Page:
fdisk on my list of applications to include, and I suppose it warrants inclusion, even if I have a personal reason for writing about it. This is out of util-linux, not coreutils, which is a change … over the past few days, anyway. 🙄
Or maybe not.
fdisk is a tool for “creating and manipulating partition tables,” which means two things — first, it doesn’t belong in coreutils 😉 ; and second, it has the potential to completely destroy your system if you use it wrong.
Of course, you could say that about a lot of things. That doesn’t mean
fdisk is something you should avoid. Live a little. Don’t be afraid to try something new. If you need a completely sterile, padded and antiseptic existence, I hear Windows 8.1 is a lot like a child’s pull toy. 😈
The easiest and probably most popular use for
fdisk is checking what hard drives are connected to your computer. As you can see in the screenshot, if you tack on the
-l flag, you’ll get a neatly formatted list of drives and partitions, along with sensitive and personal information for each.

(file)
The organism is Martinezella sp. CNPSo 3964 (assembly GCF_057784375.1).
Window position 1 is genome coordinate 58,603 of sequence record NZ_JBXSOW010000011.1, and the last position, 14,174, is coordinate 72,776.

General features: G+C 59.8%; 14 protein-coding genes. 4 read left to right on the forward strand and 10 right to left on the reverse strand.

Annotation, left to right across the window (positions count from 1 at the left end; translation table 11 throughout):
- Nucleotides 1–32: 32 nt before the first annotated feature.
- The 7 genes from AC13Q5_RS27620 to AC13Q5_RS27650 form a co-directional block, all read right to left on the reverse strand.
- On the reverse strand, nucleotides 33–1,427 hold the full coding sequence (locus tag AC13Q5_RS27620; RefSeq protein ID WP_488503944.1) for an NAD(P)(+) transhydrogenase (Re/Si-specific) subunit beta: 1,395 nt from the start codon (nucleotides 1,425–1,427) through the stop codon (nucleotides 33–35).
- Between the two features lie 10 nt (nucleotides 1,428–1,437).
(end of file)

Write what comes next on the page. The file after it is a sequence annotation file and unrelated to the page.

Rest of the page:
fdisk can also manipulate or create partitions, and if you start it and aim it at a device label, you’ll have the option to delete, create, modify or adjust partitions on that device.
I suppose it should go without saying that you’ll need superuser permissions or root account access to do any real damage to your system. And for goodness sake and all that is holy, don’t use
fdisk lightly. And don’t complain to me if you destroy your collection of family photos by tinkering with the partitions on your external drive.
There’s more you can do with
fdisk, but I should probably admit that when it comes time to arrange partitions, on a new drive or at installation time. I usually rely on
cfdisk, which is also part of util-linux.
I know there are hard-core Linux geeks out there who wouldn’t dream of using anything but
fdisk to set up a drive, just like they wouldn’t dream of using anything but ed to edit a text file.
I just prefer the arrangement and the dialogs. It’s more intuitive for me.
So what’s my personal reason for including
fdisk here? Well, you see,
fdisk got something lately — in version 2.24 in Arch — that I really like. And if you looked at the screenshot you probably already know what it is. …
P.S., sorry, Debian fans. You’re still stuck at 2.20 in Wheezy. …